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Theses

The effects of predicted climate change conditions on tropical sharks

Abstract : Myriad anthropogenic impacts drive declines in global shark populations; yet, the consequences of a newly recognised threat, global climate change, are poorly understood. This thesis tested the hypothesis that global change stressors (ocean acidification and warming) reduce fitness in tropical reef sharks via effects on physiological performance. My specific objectives were to define thermal performance in fitness-enhancing nursery areas, physiological performance in situ, associations between thermal performance, preference, and tolerance, and physiological performance under multiple global change stressors. I found that neonatal blacktip reef sharks (Carcharhinus melanopterus) have superior growth efficiency in nursery areas relative to other habitats, but ocean acidification and warming synergistically reduce performance. This thesis suggests that global change stressors reduce fitness in tropical reef sharks by acting on physiological traits that are associated with nursery areas.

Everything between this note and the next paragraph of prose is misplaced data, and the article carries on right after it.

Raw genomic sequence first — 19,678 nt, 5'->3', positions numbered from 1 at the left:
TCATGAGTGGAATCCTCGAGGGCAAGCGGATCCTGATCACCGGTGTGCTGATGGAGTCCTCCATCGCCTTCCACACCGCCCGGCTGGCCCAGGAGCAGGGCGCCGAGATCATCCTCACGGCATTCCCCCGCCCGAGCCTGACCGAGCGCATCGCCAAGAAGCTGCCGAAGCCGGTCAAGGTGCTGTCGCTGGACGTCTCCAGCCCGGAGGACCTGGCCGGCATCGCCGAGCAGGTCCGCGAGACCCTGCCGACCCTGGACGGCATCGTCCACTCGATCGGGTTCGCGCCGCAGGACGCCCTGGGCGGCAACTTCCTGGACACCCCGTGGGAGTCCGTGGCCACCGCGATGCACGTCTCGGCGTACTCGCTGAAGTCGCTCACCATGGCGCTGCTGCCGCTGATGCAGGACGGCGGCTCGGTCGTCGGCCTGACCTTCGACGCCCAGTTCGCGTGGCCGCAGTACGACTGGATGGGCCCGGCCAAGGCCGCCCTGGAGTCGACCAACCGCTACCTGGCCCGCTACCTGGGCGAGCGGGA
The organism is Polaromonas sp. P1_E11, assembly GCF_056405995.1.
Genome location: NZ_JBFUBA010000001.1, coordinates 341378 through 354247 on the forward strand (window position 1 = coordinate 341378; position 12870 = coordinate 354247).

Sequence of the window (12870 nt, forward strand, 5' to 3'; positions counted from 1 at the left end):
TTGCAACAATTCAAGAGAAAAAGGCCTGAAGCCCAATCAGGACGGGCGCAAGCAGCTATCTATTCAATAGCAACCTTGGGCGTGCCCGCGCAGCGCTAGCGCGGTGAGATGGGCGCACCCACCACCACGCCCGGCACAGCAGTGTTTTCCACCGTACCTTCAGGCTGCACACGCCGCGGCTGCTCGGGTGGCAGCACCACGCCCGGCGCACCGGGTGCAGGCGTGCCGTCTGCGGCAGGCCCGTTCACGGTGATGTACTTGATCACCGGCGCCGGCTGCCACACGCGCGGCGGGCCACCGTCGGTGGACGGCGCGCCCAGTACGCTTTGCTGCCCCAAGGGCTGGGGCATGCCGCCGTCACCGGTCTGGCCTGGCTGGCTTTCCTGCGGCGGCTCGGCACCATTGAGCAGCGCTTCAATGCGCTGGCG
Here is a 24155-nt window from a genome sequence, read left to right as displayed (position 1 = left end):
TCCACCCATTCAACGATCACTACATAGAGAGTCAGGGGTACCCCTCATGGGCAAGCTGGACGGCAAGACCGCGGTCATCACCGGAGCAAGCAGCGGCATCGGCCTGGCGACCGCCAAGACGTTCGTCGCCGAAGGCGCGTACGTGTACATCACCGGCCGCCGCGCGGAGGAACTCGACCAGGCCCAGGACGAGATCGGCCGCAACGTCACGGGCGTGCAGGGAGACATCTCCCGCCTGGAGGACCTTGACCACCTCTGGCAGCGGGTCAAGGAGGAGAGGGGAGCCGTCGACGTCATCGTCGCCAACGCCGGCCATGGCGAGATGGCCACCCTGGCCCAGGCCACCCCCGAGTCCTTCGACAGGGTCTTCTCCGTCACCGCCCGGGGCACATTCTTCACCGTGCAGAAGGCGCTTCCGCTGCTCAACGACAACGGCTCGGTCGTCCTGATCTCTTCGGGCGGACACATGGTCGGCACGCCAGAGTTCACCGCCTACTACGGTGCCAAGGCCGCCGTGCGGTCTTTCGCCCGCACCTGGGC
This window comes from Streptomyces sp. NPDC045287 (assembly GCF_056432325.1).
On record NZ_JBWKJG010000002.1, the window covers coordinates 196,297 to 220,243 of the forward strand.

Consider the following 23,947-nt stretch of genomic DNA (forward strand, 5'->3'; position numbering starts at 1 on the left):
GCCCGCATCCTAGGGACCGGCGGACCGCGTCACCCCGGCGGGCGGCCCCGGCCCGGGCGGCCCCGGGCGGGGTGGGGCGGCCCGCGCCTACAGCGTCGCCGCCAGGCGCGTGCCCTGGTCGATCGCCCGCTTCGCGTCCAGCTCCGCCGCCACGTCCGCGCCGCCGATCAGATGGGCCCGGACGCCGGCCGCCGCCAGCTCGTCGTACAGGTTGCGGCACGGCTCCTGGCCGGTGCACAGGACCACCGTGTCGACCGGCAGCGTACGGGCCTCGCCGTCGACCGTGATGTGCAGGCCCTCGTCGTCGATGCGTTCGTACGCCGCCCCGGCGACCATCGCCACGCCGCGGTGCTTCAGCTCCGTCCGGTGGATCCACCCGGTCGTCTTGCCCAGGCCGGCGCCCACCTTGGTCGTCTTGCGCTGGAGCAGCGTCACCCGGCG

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Ian Bouyoucos. The effects of predicted climate change conditions on tropical sharks. Global Changes. Université Paris sciences et lettres; James Cook university of North Queensland, 2020. English. ⟨NNT : 2020UPSLP009⟩. ⟨tel-02889401⟩

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